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Ford (F) is holding its place as the No. 2 automaker in the U.S., behind only General Motors (GM). The automaker just announced a joint venture with Dow Automotive Systems, a subsidiary of Dow Chemical (DOW), to develop methods of using carbon fiber in mass produced vehicles cost-effectively, with a goal of reducing average vehicle weight by 250-750 pounds. This could help Ford meet the 2016 and 2025 CAFE targets for improved fuel economy, and I believe that it will also help boost sales in the U.S. based on cost of ownership considerations for both gasoline-driven and hybrid/all-electric vehicle power trains, pushing up the stock price.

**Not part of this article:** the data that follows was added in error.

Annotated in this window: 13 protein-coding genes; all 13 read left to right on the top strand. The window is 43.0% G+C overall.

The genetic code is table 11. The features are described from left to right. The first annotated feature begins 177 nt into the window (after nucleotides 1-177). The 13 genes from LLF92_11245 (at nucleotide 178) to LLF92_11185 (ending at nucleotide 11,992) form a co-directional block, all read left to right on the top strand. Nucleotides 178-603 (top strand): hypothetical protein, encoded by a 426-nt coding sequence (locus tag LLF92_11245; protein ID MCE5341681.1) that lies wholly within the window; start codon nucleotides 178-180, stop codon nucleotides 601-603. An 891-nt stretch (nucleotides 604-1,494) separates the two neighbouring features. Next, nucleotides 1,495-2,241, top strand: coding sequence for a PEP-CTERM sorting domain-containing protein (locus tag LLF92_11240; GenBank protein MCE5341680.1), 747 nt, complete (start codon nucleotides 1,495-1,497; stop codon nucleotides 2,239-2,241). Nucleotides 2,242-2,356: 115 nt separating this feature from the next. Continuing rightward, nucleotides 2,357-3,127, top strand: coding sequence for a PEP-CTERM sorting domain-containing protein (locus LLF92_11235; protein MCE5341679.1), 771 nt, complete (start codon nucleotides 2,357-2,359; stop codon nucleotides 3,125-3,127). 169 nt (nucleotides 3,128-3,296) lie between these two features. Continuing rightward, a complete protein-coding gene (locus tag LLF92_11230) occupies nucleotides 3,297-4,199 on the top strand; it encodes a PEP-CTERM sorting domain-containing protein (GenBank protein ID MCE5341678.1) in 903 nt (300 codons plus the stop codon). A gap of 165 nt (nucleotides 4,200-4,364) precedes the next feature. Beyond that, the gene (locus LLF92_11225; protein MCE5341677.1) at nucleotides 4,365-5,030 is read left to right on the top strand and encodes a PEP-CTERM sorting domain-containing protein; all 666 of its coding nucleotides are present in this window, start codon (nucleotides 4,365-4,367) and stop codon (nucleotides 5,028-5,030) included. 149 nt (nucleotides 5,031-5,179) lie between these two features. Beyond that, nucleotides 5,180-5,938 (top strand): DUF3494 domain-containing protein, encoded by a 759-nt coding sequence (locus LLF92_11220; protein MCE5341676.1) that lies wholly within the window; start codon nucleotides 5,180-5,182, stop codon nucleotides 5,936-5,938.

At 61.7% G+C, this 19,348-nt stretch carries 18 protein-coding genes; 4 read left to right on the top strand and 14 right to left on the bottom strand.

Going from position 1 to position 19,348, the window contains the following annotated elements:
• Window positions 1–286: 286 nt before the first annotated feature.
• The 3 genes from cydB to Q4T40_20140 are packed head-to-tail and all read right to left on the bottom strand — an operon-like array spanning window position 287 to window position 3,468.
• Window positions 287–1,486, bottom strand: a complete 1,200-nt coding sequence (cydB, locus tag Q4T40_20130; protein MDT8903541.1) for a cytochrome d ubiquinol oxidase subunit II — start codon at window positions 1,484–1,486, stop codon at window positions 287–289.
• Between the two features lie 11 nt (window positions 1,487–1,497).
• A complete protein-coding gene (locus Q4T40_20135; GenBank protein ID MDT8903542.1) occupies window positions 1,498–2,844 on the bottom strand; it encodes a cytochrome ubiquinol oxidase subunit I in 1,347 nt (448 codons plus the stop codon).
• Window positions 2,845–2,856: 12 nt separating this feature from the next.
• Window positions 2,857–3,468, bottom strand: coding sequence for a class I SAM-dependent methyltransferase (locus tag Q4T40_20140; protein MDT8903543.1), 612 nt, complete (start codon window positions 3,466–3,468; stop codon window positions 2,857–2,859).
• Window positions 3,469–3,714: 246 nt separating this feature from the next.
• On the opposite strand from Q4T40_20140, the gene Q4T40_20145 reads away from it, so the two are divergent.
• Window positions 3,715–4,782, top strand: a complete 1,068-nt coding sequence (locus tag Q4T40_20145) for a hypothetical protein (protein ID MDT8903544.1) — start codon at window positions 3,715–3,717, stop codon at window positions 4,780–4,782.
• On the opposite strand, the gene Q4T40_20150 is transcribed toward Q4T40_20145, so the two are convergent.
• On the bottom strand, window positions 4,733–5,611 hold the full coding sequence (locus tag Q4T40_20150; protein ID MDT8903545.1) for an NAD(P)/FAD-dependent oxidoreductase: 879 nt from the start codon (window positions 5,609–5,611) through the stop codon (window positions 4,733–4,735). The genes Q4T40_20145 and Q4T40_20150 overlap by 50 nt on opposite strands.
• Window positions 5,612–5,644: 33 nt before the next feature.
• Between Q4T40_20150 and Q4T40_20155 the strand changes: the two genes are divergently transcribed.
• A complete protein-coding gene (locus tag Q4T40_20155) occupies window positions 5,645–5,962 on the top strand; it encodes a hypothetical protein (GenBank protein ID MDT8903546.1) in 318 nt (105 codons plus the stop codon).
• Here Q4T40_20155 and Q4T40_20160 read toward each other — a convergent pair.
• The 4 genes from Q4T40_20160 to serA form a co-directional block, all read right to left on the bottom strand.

Ford is cementing its overseas efforts to build market share in the BRIC countries with mixed success. The Ford Focus was named Russia's 2012 Car of the Year for its class, but in order to be impressive Ford needs to win over the China market. So far Ford is coming up short, with sales falling 16% in the first quarter of 2012 compared to the first quarter of 2011. While this news did not have any immediate impact on the stock price, I am somewhat concerned about this because demand in China, the biggest global market by volume and potential, remains strong. With consumers in the U.S. market holding on to cars longer, Ford will have to take steps to win over Chinese auto buyers to continue increasing revenue and support expectations for increased growth. Ford has taken steps to do so with plans to expand its manufacturing center in Chongquing to increase production capacity by 63%, from 350,000 vehicles to 950,000 vehicles annually. This expansion is expected to be complete by late 2014.